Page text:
Security exodus continues

The upcoming change in presidential administrations will bring many personnel

changes in government, but the security side is beginning to see a drain

that many did not expect, as nonpolitical appointees take private-sector


Tom Burke, associate commissioner for information security at the General

Services Administration's Federal Technology Service, last week announced

he is retiring from government on Sept. 1 to take a job in Computer Sciences

Corp.'s civilian information security group.

Burke's announcement comes just a month after Richard Guida, chairman

of the Federal Public Key Infrastructure Steering Committee, announced he

is leaving government after 28 years for the private sector at the end of

the year.

Both have been leaders in developing security policies, practices and

technologies at federal civilian agencies. At GSA, Burke, a 23-year government

veteran, has served as the lead for civilian agencies under President Clinton's

National Plan for Information Systems Protection. He has also overseen the

Federal Computer Incident Response Capability office. Through the steering

committee, Guida has been the advocate for PKI implementation across government.

There remains an assortment of federal security experts, but Burke and

Guida's work focused on the entire government, not just a single agency.

Because both were civil servants, their departures had not been anticipated,

and their leadership will be missed, officials said.

"It's a loss, and unlike the political types who you expect to leave,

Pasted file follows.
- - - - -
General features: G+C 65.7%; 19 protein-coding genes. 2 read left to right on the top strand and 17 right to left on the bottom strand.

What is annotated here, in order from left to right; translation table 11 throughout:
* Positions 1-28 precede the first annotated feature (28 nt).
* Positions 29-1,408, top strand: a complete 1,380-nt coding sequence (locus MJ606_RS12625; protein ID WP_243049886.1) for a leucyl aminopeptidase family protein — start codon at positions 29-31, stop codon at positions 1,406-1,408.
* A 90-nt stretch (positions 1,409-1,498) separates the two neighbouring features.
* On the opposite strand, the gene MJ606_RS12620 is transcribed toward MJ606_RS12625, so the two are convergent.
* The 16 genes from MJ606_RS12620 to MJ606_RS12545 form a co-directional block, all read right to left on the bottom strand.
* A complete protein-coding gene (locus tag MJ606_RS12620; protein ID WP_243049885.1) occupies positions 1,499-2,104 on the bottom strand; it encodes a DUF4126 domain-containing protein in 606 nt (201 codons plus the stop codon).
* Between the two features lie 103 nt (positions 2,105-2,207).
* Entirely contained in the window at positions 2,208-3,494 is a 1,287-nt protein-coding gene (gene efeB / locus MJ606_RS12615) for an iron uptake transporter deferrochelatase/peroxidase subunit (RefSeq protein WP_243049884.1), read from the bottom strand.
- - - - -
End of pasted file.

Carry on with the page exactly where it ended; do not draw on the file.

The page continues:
when you lose people like that, you feel the difference," said John Tritak,

director of the Critical Infrastructure Assurance Office.

Guida and Burke said they felt it was time to look at other options

after spending their whole careers in government service. "The time was

right, and I wanted to try something different," Burke said.

No decision on replacements for either of them has been announced.


  • Defense
    Ryan D. McCarthy being sworn in as Army Secretary Oct. 10, 2019. (Photo credit: Sgt. Dana Clarke/U.S. Army)

    Army wants to spend nearly $1B on cloud, data by 2025

    Army Secretary Ryan McCarthy said lack of funding or a potential delay in the JEDI cloud bid "strikes to the heart of our concern."

  • Congress
    Rep. Jim Langevin (D-R.I.) at the Hack the Capitol conference Sept. 20, 2018

    Jim Langevin's view from the Hill

    As chairman of of the Intelligence and Emerging Threats and Capabilities subcommittee of the House Armed Services Committe and a member of the House Homeland Security Committee, Rhode Island Democrat Jim Langevin is one of the most influential voices on cybersecurity in Congress.

Stay Connected


Sign up for our newsletter.

I agree to this site's Privacy Policy.